INDIGENOUS METHODS OF EDUCATION AS PRACTISED BY THE KIPSIGIS
Bii, Sammy kipkorir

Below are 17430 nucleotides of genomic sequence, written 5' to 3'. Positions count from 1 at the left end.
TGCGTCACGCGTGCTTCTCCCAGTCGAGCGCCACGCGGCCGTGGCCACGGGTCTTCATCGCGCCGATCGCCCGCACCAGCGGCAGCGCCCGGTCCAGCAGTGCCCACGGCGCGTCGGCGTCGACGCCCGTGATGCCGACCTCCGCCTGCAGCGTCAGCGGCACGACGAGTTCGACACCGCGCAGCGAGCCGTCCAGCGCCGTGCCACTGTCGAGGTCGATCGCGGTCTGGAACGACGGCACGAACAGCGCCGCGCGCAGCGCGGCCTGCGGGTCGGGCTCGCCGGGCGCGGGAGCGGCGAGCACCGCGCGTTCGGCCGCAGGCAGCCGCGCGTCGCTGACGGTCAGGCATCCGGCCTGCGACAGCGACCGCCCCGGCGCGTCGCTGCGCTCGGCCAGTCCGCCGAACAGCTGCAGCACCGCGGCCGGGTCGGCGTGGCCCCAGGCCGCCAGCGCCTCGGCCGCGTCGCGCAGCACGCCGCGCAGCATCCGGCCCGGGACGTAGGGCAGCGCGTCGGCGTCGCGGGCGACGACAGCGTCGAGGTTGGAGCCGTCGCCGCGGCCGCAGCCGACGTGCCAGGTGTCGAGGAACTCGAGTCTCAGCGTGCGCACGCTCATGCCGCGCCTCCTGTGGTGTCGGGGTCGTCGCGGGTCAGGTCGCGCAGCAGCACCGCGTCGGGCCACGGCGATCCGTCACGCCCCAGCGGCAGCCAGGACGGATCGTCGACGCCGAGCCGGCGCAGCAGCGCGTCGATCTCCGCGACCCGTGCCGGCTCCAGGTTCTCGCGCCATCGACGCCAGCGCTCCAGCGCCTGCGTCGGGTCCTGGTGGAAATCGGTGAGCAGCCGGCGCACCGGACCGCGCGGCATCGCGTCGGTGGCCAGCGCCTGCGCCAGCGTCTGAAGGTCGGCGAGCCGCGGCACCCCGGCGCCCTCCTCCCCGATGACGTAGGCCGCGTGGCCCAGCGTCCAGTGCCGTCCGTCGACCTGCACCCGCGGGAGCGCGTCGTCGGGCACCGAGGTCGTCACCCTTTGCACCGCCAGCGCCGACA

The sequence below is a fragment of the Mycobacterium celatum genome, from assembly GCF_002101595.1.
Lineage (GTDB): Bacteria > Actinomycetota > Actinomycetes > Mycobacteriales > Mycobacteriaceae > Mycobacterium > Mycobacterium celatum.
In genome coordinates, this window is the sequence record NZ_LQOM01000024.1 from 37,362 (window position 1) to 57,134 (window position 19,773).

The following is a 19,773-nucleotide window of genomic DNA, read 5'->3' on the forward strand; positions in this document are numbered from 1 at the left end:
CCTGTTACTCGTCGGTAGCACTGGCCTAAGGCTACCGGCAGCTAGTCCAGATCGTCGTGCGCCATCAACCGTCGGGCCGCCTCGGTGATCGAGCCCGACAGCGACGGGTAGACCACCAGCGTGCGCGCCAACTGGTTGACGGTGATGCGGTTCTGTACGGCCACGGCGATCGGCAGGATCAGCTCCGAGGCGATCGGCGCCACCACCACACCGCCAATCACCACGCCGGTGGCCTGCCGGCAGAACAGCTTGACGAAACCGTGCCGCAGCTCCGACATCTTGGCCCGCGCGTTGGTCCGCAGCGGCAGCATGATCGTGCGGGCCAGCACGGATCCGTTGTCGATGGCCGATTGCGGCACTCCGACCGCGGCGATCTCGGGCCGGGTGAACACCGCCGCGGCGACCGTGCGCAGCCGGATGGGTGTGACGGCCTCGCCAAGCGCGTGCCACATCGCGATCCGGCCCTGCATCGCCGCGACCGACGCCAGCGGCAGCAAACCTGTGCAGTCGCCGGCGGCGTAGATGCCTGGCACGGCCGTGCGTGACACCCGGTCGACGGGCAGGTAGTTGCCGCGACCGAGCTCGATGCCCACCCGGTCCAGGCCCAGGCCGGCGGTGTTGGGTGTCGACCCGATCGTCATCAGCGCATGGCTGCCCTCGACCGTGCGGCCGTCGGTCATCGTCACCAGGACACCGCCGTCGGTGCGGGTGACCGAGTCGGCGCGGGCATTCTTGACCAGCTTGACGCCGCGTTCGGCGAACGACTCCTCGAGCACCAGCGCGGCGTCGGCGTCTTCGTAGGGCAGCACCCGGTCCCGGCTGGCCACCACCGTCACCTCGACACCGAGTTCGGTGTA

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This paper presents an overview of indigenous methods of education used by the kipsigis and its Relevance to modern education. The article is descriptive and relied heavily on published works. It shows that kipsigis instructed children through formal and informal methods. Informal methods of instructions included involving children in productive work and observation. The boys were engaged in looking after livestock while girls looked after younger brothers and sisters. Children also learnt how to observe. They also learned through play. Other forms of informal methods were myths, legends folklores, riddles and songs. Myths are regarded as tales imaginatively describing or accounting for natural phenomena. The kipsigis had songs for various occasions .Besides the numerous folksongs with which children were associated with as they grew up, there existed rich children’s oral literature. Folktales among kipsgis were based on day to day happenings. Asking of riddles was a very special form of amusement. Some riddles seemed to be simple while others were complex. Proverbs were used wisely in ordinary conversation. Formal methods of instructions were initiation and apprenticeship. The period of circumcision was the most important time in the life of the kipsigis. It marked the passage from childhood to adulthood. Medicine was widely practiced in kipsigis pre-colonial times. When children were sick or ill, the mother was responsible for giving advice and first aid before the father’s assistance was resorted to. Men and women learned this skill from their parents. There were individuals who were recognized as better herbalists. A person who wanted his child to learn the skills from a specialist would pay a fee and training took a period of time .The skill of iron work was transmitted from father to son .Weaving was done by women and was taught to girls .The art of pottery was learnt by the kipsigis women from luo and Abagusii.The paper concludes that there were two methods of instructions used by the kipsigis to teach their children in pre-colonial times; these were formal and informal methods.